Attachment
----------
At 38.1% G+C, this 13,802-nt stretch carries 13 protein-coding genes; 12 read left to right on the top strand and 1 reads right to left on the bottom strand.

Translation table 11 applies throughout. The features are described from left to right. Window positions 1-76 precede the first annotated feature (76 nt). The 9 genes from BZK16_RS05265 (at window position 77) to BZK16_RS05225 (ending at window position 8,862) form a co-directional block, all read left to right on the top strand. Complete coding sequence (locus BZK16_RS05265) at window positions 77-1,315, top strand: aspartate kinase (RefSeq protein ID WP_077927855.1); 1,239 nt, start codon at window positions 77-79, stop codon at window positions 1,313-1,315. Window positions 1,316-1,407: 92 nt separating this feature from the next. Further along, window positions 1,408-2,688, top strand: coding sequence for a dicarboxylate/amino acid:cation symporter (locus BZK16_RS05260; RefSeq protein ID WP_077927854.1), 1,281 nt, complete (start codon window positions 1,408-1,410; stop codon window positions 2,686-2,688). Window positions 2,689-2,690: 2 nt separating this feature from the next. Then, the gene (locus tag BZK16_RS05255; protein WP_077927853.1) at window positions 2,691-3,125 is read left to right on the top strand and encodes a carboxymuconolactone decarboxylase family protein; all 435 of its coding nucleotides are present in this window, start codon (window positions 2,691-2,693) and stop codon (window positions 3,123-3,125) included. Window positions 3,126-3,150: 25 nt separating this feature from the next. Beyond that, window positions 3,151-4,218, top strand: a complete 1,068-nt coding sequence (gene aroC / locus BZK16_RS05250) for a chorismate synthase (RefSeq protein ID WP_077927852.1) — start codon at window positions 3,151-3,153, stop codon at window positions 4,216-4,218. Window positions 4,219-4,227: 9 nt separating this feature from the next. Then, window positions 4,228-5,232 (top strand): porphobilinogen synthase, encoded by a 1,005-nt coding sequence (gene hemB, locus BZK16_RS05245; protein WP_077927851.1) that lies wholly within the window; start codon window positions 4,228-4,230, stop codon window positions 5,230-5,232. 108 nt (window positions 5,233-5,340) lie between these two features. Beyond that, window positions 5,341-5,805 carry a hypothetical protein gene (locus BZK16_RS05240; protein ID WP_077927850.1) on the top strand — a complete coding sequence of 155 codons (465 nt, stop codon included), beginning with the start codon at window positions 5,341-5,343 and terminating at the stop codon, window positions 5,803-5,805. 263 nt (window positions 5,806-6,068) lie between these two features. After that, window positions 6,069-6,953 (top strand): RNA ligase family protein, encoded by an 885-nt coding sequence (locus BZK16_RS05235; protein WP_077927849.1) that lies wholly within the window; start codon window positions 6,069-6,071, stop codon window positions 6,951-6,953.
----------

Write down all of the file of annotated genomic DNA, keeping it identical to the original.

At 38.1% G+C, this 13,802-nt stretch carries 13 protein-coding genes; 12 read left to right on the top strand and 1 reads right to left on the bottom strand.

Translation table 11 applies throughout. The features are described from left to right. Window positions 1-76 precede the first annotated feature (76 nt). The 9 genes from BZK16_RS05265 (at window position 77) to BZK16_RS05225 (ending at window position 8,862) form a co-directional block, all read left to right on the top strand. Complete coding sequence (locus BZK16_RS05265) at window positions 77-1,315, top strand: aspartate kinase (RefSeq protein ID WP_077927855.1); 1,239 nt, start codon at window positions 77-79, stop codon at window positions 1,313-1,315. Window positions 1,316-1,407: 92 nt separating this feature from the next. Further along, window positions 1,408-2,688, top strand: coding sequence for a dicarboxylate/amino acid:cation symporter (locus BZK16_RS05260; RefSeq protein ID WP_077927854.1), 1,281 nt, complete (start codon window positions 1,408-1,410; stop codon window positions 2,686-2,688). Window positions 2,689-2,690: 2 nt separating this feature from the next. Then, the gene (locus tag BZK16_RS05255; protein WP_077927853.1) at window positions 2,691-3,125 is read left to right on the top strand and encodes a carboxymuconolactone decarboxylase family protein; all 435 of its coding nucleotides are present in this window, start codon (window positions 2,691-2,693) and stop codon (window positions 3,123-3,125) included. Window positions 3,126-3,150: 25 nt separating this feature from the next. Beyond that, window positions 3,151-4,218, top strand: a complete 1,068-nt coding sequence (gene aroC / locus BZK16_RS05250) for a chorismate synthase (RefSeq protein ID WP_077927852.1) — start codon at window positions 3,151-3,153, stop codon at window positions 4,216-4,218. Window positions 4,219-4,227: 9 nt separating this feature from the next. Then, window positions 4,228-5,232 (top strand): porphobilinogen synthase, encoded by a 1,005-nt coding sequence (gene hemB, locus BZK16_RS05245; protein WP_077927851.1) that lies wholly within the window; start codon window positions 4,228-4,230, stop codon window positions 5,230-5,232. 108 nt (window positions 5,233-5,340) lie between these two features. Beyond that, window positions 5,341-5,805 carry a hypothetical protein gene (locus BZK16_RS05240; protein ID WP_077927850.1) on the top strand — a complete coding sequence of 155 codons (465 nt, stop codon included), beginning with the start codon at window positions 5,341-5,343 and terminating at the stop codon, window positions 5,803-5,805. 263 nt (window positions 5,806-6,068) lie between these two features. After that, window positions 6,069-6,953 (top strand): RNA ligase family protein, encoded by an 885-nt coding sequence (locus BZK16_RS05235; protein WP_077927849.1) that lies wholly within the window; start codon window positions 6,069-6,071, stop codon window positions 6,951-6,953.